Two big policy initiatives have done for the once strong constitutional position held by local government. Both were built on ideology, mandated in outline at a general election and then ridden roughshod over existing local democratic arrangements. The first was nationalisation from 1945-50. And the second was privatisation from 1979-97. They were connected, too. For nationalisation, by weakening the power of local government and by gathering together industries and services under central control, eased the path for privatisation when the political tables turned thirty years on.
There is no space here to tell those stories. But we might note in passing that Morrison fought hard for the National Health Service (NHS) to be devolved to, and run by, local government, losing out to a powerful cabinet coalition, at least one of whom had an unreasoning hatred of Good Old 'Erb and all his works. And also that the LCC passed over its hospitals to the Minister 'reluctantly' and 'with sorrow'. In its stead local 'accountability' in the new national service was manufactured through a network of local boards. Their members were placed there by the Minister and could be removed at his direction. It was the greatest creation of quangos in British administrative history. And it marks the true beginning of that withering away of local democracy recognised belatedly by the Royal Commission on Local Government in England in 1969: it called the loss of the hospitals a 'great misfortune' that ought to be reversed. But just five years later the remaining local authority health services were nationalised too.
What have been the effects of all these changes on local democracy on the one hand and on the provision of 'national' services on the other? In short, it is no exaggeration to talk of the immiseration of local government in its present state. In some ways it remains very much alive. It does things that no one else really wants to do, like residual environmental and regulatory functions that are too small beer for central government to worry much about. It plays a big role in partnerships with the non-elected executive directors of local quangos and private companies, because there is no other organisation that can legitimately claim to represent the whole community. And every day, for good or ill, its services touch the lives of the neediest in our local communities.
But its powers have largely been abdicated to Whitehall at the centre (the Attlee model) and to school governors, urban regeneration companies, housing associations and others at the periphery (the Thatcher model, still actively pursued). Local government has no say in the school curriculum and has lost its colleges to separate corporate entities; its housing stock is starved of funds as an incentive to give it to new owners; it cannot build new homes to replace those given away; it has been forced to destroy its direct labour organisations and transport undertakings; it cannot raise taxes locally without risking intervention from central government, and central grants leave services cash-starved at every turn. Local government, compared with 1946, is little more than a fiction. It is 'virtual reality', local democracy for the Gameboy Age.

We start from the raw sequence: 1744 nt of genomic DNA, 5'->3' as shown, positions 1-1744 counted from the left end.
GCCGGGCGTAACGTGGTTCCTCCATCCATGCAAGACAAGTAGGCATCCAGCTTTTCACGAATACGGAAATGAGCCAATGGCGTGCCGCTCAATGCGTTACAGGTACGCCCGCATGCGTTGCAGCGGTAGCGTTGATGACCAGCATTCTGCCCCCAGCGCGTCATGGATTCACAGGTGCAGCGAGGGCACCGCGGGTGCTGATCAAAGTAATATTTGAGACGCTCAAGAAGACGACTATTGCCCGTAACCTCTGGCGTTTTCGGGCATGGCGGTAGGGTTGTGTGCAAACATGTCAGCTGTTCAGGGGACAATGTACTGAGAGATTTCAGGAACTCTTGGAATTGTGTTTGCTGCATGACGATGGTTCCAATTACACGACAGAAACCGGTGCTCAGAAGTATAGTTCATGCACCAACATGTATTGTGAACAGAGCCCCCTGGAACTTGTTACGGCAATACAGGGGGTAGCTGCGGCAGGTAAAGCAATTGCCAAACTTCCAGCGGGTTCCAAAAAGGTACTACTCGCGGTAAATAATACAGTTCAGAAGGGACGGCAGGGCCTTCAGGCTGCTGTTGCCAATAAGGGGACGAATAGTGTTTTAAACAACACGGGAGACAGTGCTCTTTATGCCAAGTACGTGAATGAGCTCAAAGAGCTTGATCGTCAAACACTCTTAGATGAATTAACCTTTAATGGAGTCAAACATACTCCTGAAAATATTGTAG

Small wonder, then, that national politicians bemoan participation rates or turnout figures at local elections. They are indeed risible. But why should people vote for organisations that have so little power to change things on the ground? Even more, why should anyone bother to stand for election in these circumstances? Small wonder too, then, that engagement in politics at all should be so weak when the very foundation of political experience in the localities has been terminally undermined and we face the prospect of a rising generation of political leaders who step straight from university to think-tank or management consultancy - and then to parliament.
But we are now at an interesting moment in this history of 55 years' dilution of local government's role in the British constitution. There is a crisis of confidence at the point it all began. Such a crisis, indeed, that the fundamental basis on which a 'national' service can be devised and sustained is now in question. And the crisis is deepest and most intractable in the NHS.
The 'nationalisation' of health provision in 1948 needs to be read in its double sense of a uniform national standard of service to which all citizens were entitled, as well as the ownership and control by government of key services, on behalf of the whole nation. Both objectives have proved elusive: so much so, and over such a long span of time, that probably they should now be considered illusory from the outset.
First, a 'universal' or uniform provision has never been achieved in the NHS. Every day, even after 55 years, we read of different hospital outcomes, of services like IVF treatment or CAT scans or specialist stroke units hard to find in some areas but not others, of postcode prescribing and the localised lottery of fate. It must now be apparent that local history - all the socio-political inherited peculiarities of place, including their diverse endowment of plant and personnel within the NHS - will not, cannot, give up its differences no matter what the national injunction from Whitehall. Of course, to a service that is predicated as 'national', local differences will usually look like failure. Perhaps local government, in Morrison's model, would have seen value in difference, even taken pride in it. In any event, one wonders whether local government would necessarily have evolved a less 'national' service than the one we have now.